Social media is a gift to advertisers who want near-real-time insights about the success of their concept, product or image management. Data analytics allow analysts to sift reactions that matter from those that fall outside of, say, the target demographics or market, while natural language processing and generation can be used to auto-generate responses to trending sentiments. Similar techniques are recognisable in the ‘advertising’ campaigns of politicians and their sophisticated digital media teams.
Quality of provenance and fact-based reporting is out, 140 character real-time politics is in. The key to successful messaging is, get it out fast and first. Veracity is less important when the prime objective is to stake out digital territory. Key to this strategy is controlling the narrative. Governments around the world have used ‘troll factories’ (legions who are paid to create fake accounts and comment on social media) since at least 2010. Russia has several thousand ‘internet troops’, China at least 300,000. The ‘AK Trolls’ of Turkey were formed in 2013 and number about 6,000, paid to neutralise critics of Erdogan’s ruling party. The UK has at least 21 highly specialised soldiers: the British Army’s 77th Brigade was specifically formed to ‘control the narrative’, particularly on persuading the UK’s more impressionable and ideologically vulnerable citizens not to go to Syria.
Lessons for the corporate world
If the masters of the art of successful marketing are currently among the world’s political elite, what trends and lessons can be transferred to the corporate world? New jobs have taken form in the past five to ten years, most notably those of community manager and big data analyst. And if business leaders are to use digital tools to relay traditional leadership attributes – providing vision, inspiring, fostering trust, setting example, etc. – it is reasonable to wonder if companies and organisations will see the rise of additional new job functions linked to that. However, we are seeing a transition, not a replacement. In large companies worldwide, HR is getting smarter at communicating across new channels, marketing managers are connecting with younger generation employees, and data scientists are analysing and supporting information needs across more units and functions.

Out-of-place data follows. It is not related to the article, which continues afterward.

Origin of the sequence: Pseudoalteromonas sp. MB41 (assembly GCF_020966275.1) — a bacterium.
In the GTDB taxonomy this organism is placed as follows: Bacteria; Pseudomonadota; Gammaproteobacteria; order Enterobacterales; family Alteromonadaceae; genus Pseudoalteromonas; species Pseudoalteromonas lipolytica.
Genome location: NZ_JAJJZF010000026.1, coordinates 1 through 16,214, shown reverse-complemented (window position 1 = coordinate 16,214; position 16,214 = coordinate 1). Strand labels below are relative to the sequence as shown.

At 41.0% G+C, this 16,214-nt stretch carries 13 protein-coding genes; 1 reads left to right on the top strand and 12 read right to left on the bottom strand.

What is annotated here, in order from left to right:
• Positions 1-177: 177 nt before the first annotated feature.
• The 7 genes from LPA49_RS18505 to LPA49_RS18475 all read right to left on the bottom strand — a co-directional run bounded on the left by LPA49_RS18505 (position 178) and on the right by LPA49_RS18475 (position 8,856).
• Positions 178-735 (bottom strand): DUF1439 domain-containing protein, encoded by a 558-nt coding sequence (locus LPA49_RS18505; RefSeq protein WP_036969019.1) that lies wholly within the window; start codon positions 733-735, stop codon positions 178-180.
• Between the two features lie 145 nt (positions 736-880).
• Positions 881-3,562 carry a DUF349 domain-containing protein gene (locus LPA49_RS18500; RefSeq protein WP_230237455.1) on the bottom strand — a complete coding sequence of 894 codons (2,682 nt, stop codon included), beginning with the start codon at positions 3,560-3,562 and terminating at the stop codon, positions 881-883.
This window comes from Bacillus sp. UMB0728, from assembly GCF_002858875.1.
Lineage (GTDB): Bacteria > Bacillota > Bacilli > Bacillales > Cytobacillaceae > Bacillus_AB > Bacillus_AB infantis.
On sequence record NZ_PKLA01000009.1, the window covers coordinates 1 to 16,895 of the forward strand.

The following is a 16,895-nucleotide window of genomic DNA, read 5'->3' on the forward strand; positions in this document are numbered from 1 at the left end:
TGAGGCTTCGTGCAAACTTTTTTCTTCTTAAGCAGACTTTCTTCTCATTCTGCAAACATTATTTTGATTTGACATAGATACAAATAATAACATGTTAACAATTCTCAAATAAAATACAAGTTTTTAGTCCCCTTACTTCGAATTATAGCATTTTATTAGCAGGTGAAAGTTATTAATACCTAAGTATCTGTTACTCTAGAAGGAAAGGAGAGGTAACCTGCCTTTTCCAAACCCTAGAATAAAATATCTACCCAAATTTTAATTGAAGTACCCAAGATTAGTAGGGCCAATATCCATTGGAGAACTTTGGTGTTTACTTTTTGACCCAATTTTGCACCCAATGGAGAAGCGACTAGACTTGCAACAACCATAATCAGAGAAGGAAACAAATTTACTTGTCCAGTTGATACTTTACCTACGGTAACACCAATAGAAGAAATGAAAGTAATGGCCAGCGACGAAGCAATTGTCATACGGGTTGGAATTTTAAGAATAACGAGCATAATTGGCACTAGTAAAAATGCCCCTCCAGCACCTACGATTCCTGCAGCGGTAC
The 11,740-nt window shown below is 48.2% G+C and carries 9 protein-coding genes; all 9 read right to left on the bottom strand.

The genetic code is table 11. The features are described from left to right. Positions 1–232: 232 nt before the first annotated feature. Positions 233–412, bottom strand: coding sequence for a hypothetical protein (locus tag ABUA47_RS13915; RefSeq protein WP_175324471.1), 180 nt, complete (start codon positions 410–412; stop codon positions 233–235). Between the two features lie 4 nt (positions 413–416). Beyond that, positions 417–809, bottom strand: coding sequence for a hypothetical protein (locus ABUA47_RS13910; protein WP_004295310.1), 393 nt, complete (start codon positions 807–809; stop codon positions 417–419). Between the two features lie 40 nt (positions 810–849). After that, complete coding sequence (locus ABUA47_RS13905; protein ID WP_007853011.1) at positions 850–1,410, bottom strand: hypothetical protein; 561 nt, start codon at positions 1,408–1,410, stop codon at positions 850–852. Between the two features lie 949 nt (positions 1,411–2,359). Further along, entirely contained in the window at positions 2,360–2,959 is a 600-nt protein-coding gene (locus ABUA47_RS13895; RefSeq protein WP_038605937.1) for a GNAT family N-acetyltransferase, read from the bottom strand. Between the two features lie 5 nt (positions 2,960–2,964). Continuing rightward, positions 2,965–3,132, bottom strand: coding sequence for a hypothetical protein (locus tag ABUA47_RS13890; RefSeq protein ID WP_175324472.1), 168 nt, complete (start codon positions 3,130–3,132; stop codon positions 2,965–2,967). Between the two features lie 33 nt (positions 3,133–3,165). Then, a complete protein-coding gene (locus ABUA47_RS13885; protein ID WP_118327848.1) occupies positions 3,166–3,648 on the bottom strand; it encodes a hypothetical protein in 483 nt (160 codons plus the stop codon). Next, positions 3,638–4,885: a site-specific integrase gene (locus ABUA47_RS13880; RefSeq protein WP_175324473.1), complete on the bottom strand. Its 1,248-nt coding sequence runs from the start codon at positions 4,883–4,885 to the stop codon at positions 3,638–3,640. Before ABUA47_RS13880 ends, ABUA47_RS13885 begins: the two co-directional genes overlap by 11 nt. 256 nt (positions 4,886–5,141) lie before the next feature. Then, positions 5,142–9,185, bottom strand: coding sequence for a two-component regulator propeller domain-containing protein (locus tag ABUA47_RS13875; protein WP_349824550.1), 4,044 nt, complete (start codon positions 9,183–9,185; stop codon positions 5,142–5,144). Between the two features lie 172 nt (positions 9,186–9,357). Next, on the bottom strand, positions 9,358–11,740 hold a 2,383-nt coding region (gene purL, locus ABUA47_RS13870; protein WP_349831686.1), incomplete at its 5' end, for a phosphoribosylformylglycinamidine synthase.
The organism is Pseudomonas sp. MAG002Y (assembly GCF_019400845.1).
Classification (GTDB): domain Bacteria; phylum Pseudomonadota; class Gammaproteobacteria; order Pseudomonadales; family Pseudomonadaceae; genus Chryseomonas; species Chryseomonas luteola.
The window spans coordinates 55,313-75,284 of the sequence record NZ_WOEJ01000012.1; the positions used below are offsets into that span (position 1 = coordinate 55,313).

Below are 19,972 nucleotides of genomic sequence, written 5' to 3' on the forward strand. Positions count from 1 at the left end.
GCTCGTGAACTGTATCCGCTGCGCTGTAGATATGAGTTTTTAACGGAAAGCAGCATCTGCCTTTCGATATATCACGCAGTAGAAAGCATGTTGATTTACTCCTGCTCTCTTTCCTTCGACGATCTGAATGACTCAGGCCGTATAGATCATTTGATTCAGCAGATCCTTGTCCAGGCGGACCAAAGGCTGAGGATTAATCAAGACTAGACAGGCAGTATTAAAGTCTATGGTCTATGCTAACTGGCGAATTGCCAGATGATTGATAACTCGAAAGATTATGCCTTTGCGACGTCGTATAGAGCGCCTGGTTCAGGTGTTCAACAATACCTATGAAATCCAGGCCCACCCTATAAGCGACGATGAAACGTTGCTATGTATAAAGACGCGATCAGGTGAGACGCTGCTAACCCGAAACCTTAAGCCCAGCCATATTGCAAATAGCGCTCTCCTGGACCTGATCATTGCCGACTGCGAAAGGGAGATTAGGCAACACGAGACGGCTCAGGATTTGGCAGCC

Successful advertisers know that consistent and repetitive messaging works well with busy audiences and the best messages are the ones that people already want to hear. Today’s global workforce are, it must be said, mostly busy bees – in the virtual and physical domains. The concept of ‘territory’ is constantly evolving as personal brand is built around networks, social media status and ‘tribe’ (e.g. how many followers an individual can recruit, how many ‘likes’) . Text analysis of tweets and posts from the US election campaigns show that staying on-message builds brand. Once a message is built, smart advertisers control the narrative by constant surveillance and editing of their social media posture.
In the digital age, personality still matters. Political leaders use personal style to convince others of their mandate to act. Digital simply cannot replace a good speech – and even if we don’t agree personally with the content of the speech, we remember it. Appeal to – and use of – emotion was an important feature in both the US elections and the Brexit vote – as it has always been throughout recorded human history. We are living through an era of abundant data and dense networks that can help us to understand where our personal alliances lie, but we still need humans for the ‘why’.